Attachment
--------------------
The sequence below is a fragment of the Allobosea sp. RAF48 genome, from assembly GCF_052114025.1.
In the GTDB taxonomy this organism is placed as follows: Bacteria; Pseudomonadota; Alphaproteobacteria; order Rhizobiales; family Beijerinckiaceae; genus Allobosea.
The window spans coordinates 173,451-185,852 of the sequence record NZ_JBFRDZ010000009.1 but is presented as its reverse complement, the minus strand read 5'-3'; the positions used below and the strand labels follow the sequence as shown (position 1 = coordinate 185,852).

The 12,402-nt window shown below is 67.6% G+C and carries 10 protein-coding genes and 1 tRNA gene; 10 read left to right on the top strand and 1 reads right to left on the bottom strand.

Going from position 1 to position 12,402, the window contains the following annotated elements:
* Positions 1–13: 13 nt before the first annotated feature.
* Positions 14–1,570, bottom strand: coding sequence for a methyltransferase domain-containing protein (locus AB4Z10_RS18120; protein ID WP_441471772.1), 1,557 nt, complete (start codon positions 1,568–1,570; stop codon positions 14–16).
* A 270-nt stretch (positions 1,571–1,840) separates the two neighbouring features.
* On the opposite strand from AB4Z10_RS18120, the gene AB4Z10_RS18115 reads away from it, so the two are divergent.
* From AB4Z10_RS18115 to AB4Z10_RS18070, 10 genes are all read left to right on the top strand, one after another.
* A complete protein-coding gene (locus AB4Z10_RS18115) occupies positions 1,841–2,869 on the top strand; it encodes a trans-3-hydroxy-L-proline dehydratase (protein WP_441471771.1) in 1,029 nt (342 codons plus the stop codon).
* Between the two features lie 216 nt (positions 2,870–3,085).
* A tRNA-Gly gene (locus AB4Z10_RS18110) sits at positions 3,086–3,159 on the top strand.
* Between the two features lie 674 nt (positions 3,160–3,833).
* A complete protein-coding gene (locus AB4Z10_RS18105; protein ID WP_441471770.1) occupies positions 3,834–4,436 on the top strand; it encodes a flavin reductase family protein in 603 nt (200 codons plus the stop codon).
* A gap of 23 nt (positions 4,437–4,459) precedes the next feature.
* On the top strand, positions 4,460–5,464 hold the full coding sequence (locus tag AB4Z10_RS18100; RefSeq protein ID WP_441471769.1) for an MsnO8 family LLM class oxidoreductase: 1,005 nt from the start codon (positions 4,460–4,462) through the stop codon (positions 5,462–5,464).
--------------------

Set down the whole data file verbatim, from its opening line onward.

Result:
The sequence below is a fragment of the Allobosea sp. RAF48 genome, from assembly GCF_052114025.1.
In the GTDB taxonomy this organism is placed as follows: Bacteria; Pseudomonadota; Alphaproteobacteria; order Rhizobiales; family Beijerinckiaceae; genus Allobosea.
The window spans coordinates 173,451-185,852 of the sequence record NZ_JBFRDZ010000009.1 but is presented as its reverse complement, the minus strand read 5'-3'; the positions used below and the strand labels follow the sequence as shown (position 1 = coordinate 185,852).

The 12,402-nt window shown below is 67.6% G+C and carries 10 protein-coding genes and 1 tRNA gene; 10 read left to right on the top strand and 1 reads right to left on the bottom strand.

Going from position 1 to position 12,402, the window contains the following annotated elements:
* Positions 1–13: 13 nt before the first annotated feature.
* Positions 14–1,570, bottom strand: coding sequence for a methyltransferase domain-containing protein (locus AB4Z10_RS18120; protein ID WP_441471772.1), 1,557 nt, complete (start codon positions 1,568–1,570; stop codon positions 14–16).
* A 270-nt stretch (positions 1,571–1,840) separates the two neighbouring features.
* On the opposite strand from AB4Z10_RS18120, the gene AB4Z10_RS18115 reads away from it, so the two are divergent.
* From AB4Z10_RS18115 to AB4Z10_RS18070, 10 genes are all read left to right on the top strand, one after another.
* A complete protein-coding gene (locus AB4Z10_RS18115) occupies positions 1,841–2,869 on the top strand; it encodes a trans-3-hydroxy-L-proline dehydratase (protein WP_441471771.1) in 1,029 nt (342 codons plus the stop codon).
* Between the two features lie 216 nt (positions 2,870–3,085).
* A tRNA-Gly gene (locus AB4Z10_RS18110) sits at positions 3,086–3,159 on the top strand.
* Between the two features lie 674 nt (positions 3,160–3,833).
* A complete protein-coding gene (locus AB4Z10_RS18105; protein ID WP_441471770.1) occupies positions 3,834–4,436 on the top strand; it encodes a flavin reductase family protein in 603 nt (200 codons plus the stop codon).
* A gap of 23 nt (positions 4,437–4,459) precedes the next feature.
* On the top strand, positions 4,460–5,464 hold the full coding sequence (locus tag AB4Z10_RS18100; RefSeq protein ID WP_441471769.1) for an MsnO8 family LLM class oxidoreductase: 1,005 nt from the start codon (positions 4,460–4,462) through the stop codon (positions 5,462–5,464).